Dale Earnhardt Jr.: "Drinking Up" As Coke, Pepsi Trade Places?
CNBC Sports Business Reporter
This week, Pepsi is expected to give way to Coke as the official beverage of most of NASCAR’s tracks and speculation is that Pepsi will be putting some of the money they would have used for the tracks, to getting its Mountain Dew brand onDale Earnhardt Jr's, racing car hood next year.
If that trade-off really happens, it’s a cinch for Pepsi and a dumb move for Coke. The bottom line is people aren’t fans of tracks or fans of the organization itself (NASCAR). They watch races to see their favorite drivers and they are much more likely to support the brand of their favorite drivers than what they are required to drink at the track.
There is a little issue I have though if the Mountain Dew deal goes through. Since Mountain Dew, like Budweiser , is already such a big brand (it's the nation's fourth best selling soda behind Coke Classic, Pepsi and Diet Coke) if the deal is consummated it's going to be nearly impossible to figure out if Earnhardt will have any effect on sales.
Part of me hoped that if a soft drink brand were going to sign Earnhardt, it would have been Coke. And that Coke would unveil a blast from the past that hasn't been on shelves. That way you could really tell if “Little E” was making a difference.
Like how about Mello Yello? The drink was introduced as a competitor to Mountain Dew 28
years ago and had a great racing tradition. Its motto was "The World's Fastest Soft Drink" and used a race car driver in its ads. Kyle Petty of course was sponsored by the brand in the early 90s, as was Tom Cruise's character Cole Trickle in "Days of Thunder" had it on his No. 51 car.
On a related note, I'm pretty sure that Earnhardt is going to set the record next year for the most merchandise ever sold by a single athlete in the history of sport. His popularity combined with a potential sponsor and number change will be part of it (and trust me, Mello Yello would sell more than Mountain Dew). The other part is that--for the first time ever--a mainstream shoe and apparel brand (adidas) is going to make a driver's outfit and sell it at retail. Reebok looked into getting into the sport in the late 90s, but passed. Puma sponsors Kasey Kahne, but aside from ads doesn't have much of a retail presence and Nike has a deal to make shoes with Joe Gibbs drivers for its low cost Tailwind brand.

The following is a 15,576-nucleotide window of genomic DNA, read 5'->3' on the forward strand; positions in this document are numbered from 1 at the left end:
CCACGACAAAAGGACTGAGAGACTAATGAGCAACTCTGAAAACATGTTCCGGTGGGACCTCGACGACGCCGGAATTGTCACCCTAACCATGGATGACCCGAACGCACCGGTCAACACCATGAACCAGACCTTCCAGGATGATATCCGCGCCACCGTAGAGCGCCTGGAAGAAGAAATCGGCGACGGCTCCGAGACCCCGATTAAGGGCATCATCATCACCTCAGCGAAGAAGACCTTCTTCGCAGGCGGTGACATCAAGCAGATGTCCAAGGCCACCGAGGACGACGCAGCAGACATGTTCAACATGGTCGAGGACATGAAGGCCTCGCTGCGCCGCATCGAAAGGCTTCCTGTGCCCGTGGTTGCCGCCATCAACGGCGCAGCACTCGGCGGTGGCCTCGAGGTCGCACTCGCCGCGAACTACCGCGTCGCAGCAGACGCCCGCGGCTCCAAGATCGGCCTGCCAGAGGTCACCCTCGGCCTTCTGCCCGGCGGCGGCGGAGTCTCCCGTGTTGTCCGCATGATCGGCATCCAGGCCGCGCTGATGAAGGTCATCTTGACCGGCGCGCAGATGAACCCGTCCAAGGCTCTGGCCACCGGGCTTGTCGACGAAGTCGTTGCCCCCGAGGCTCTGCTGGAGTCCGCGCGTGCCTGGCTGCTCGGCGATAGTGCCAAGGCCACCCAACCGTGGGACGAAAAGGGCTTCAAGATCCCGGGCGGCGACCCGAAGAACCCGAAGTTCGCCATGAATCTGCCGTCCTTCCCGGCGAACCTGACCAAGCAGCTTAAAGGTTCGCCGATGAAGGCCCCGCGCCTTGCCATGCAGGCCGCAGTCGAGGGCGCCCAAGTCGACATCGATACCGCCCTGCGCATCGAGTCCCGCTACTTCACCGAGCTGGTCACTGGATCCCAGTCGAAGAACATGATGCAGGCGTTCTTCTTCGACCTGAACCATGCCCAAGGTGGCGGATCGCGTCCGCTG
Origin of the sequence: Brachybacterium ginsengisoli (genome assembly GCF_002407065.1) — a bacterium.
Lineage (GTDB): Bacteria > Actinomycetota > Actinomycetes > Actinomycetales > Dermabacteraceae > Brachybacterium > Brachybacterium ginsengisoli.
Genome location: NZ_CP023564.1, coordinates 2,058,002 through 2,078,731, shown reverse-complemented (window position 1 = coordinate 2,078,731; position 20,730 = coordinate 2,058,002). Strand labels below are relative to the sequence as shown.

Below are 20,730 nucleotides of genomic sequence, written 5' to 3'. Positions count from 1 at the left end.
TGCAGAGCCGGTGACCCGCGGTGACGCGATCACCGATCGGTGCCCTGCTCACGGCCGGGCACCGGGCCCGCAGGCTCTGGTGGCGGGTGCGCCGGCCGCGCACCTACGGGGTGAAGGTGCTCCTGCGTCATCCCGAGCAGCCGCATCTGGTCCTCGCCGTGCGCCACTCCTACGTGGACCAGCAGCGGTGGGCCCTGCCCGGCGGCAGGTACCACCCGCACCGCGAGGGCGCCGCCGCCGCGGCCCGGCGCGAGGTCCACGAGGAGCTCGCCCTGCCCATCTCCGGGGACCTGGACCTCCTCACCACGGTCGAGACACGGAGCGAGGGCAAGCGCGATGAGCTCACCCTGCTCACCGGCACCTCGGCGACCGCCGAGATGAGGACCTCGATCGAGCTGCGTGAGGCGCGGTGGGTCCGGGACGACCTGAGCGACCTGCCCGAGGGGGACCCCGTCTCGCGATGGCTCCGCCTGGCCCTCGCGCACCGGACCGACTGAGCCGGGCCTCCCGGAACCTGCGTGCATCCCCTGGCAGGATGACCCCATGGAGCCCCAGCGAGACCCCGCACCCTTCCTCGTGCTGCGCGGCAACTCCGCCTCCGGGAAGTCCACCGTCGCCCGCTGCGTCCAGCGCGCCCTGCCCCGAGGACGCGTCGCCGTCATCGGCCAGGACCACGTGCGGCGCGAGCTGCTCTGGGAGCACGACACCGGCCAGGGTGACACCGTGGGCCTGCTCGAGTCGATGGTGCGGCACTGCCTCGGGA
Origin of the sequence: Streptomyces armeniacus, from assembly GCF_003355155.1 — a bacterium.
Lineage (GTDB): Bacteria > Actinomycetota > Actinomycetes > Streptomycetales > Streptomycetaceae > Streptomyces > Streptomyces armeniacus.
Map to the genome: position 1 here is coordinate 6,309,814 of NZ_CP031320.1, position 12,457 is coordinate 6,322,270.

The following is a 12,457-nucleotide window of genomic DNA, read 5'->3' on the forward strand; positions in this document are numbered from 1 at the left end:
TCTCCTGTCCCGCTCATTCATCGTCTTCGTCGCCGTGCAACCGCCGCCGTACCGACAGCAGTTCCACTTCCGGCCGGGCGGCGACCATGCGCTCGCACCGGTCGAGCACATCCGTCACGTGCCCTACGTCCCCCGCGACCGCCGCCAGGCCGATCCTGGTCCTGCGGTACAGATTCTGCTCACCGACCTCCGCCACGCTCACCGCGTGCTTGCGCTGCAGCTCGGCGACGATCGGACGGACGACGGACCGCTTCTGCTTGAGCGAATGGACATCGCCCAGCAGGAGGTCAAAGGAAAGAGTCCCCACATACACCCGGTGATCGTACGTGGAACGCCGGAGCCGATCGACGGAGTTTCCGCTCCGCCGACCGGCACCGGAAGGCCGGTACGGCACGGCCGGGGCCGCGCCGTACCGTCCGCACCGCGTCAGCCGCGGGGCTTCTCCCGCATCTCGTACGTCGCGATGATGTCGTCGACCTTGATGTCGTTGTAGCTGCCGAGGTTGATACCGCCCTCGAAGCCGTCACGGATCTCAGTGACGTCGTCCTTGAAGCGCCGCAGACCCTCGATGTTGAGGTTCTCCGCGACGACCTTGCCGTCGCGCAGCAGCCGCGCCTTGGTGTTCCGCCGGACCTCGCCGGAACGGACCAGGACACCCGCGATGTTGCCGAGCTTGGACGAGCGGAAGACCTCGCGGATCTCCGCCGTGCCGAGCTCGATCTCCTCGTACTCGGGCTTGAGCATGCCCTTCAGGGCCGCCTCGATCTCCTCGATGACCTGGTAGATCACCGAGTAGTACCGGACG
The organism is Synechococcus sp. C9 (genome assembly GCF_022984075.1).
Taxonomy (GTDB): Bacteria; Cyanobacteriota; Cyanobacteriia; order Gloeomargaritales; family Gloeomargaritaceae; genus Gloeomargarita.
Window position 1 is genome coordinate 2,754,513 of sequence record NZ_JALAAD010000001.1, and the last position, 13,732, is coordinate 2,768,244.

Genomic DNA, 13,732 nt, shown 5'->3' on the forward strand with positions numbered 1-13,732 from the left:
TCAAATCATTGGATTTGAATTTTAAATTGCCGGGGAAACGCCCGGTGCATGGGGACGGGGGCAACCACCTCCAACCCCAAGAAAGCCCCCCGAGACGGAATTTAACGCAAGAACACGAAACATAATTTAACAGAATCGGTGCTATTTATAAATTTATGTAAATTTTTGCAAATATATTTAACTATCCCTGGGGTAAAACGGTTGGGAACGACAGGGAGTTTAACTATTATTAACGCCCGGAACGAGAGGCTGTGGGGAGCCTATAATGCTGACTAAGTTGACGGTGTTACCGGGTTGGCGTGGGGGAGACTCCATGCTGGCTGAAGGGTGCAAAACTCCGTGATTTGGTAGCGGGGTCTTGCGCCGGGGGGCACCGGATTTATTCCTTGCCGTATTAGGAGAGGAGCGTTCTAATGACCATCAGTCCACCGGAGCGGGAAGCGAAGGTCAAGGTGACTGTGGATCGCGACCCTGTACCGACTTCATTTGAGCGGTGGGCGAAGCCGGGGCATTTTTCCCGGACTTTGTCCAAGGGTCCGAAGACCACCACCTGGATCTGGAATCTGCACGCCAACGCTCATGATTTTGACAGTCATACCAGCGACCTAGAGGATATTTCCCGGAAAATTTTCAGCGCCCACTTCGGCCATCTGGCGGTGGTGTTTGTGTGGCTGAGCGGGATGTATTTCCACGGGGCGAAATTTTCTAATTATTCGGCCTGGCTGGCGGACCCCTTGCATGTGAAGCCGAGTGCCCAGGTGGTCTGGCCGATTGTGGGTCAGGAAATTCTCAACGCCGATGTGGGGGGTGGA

It’s easy to see why all the big brands were scared off with NASCAR. Unlike the traditional sports, the shoes aren't really shown since they're in the car with the driver. With no opportunity to display anything, they shied away.
What Adidas will do that no one has done in the past is give NASCAR fans what they really deserve: An authentic firesuit. For too long, fans have had to buy replicas, but I expect adidas to give fans the real thing (it might be $200, but so are authentics from other sports). The alliance will also benefit Earnhardt Jr. plenty because a NASCAR driver has never really had the marketing force of a big apparel brand behind him. He'll now have a greater distribution channel than ever before.
I expect a new wave to come from this as Adidas will prove this to be the next frontier. Unlike the hundreds of millions it has cost adidas and Reebok to have the rights to make the apparel of all the teams in the NBA and NFL, respectively, a shoe and apparel company will can outfit a race team for a fraction of the cost. By 2009, I expect to see more Adidas, Nike and Under Armour logos on firesuits and also expect that, with these deals, NASCAR merchandising will leap into the stores that carry the licensed apparel from traditional sports.
While we're on the subject of what could sell more--Mello Yello over Mountain Dew, for example--I truly believe that Earnhardt Jr. would be best served by starting over with a new number next year. He has had No. 8 long enough so that a move wouldn't alienate fans and a change of number--like Kobe Bryantwhen he changed from No. 8 to No. 24--would serve to prove just how big he is in the sport.
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